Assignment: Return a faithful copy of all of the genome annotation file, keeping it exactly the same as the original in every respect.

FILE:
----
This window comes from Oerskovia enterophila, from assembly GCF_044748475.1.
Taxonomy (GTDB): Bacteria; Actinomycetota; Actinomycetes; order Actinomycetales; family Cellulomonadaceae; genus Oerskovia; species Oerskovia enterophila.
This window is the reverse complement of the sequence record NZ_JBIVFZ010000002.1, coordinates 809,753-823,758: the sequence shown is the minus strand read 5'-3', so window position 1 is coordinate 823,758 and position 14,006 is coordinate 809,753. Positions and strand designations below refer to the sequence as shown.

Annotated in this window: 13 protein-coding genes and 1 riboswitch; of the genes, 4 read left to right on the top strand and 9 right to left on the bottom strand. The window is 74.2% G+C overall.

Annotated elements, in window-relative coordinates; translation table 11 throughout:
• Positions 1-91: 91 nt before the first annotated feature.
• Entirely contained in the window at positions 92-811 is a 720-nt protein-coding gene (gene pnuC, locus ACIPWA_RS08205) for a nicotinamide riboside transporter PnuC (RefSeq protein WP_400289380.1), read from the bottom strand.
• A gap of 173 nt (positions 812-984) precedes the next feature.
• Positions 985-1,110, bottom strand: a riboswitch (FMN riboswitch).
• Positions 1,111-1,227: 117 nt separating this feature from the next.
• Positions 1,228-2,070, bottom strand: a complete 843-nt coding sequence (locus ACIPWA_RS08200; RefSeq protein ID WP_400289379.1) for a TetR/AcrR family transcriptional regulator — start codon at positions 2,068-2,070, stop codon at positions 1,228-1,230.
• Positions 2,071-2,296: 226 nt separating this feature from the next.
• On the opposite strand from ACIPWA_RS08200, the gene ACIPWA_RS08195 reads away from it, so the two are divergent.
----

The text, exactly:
This window comes from Oerskovia enterophila, from assembly GCF_044748475.1.
Taxonomy (GTDB): Bacteria; Actinomycetota; Actinomycetes; order Actinomycetales; family Cellulomonadaceae; genus Oerskovia; species Oerskovia enterophila.
This window is the reverse complement of the sequence record NZ_JBIVFZ010000002.1, coordinates 809,753-823,758: the sequence shown is the minus strand read 5'-3', so window position 1 is coordinate 823,758 and position 14,006 is coordinate 809,753. Positions and strand designations below refer to the sequence as shown.

Annotated in this window: 13 protein-coding genes and 1 riboswitch; of the genes, 4 read left to right on the top strand and 9 right to left on the bottom strand. The window is 74.2% G+C overall.

Annotated elements, in window-relative coordinates; translation table 11 throughout:
• Positions 1-91: 91 nt before the first annotated feature.
• Entirely contained in the window at positions 92-811 is a 720-nt protein-coding gene (gene pnuC, locus ACIPWA_RS08205) for a nicotinamide riboside transporter PnuC (RefSeq protein WP_400289380.1), read from the bottom strand.
• A gap of 173 nt (positions 812-984) precedes the next feature.
• Positions 985-1,110, bottom strand: a riboswitch (FMN riboswitch).
• Positions 1,111-1,227: 117 nt separating this feature from the next.
• Positions 1,228-2,070, bottom strand: a complete 843-nt coding sequence (locus ACIPWA_RS08200; RefSeq protein ID WP_400289379.1) for a TetR/AcrR family transcriptional regulator — start codon at positions 2,068-2,070, stop codon at positions 1,228-1,230.
• Positions 2,071-2,296: 226 nt separating this feature from the next.
• On the opposite strand from ACIPWA_RS08200, the gene ACIPWA_RS08195 reads away from it, so the two are divergent.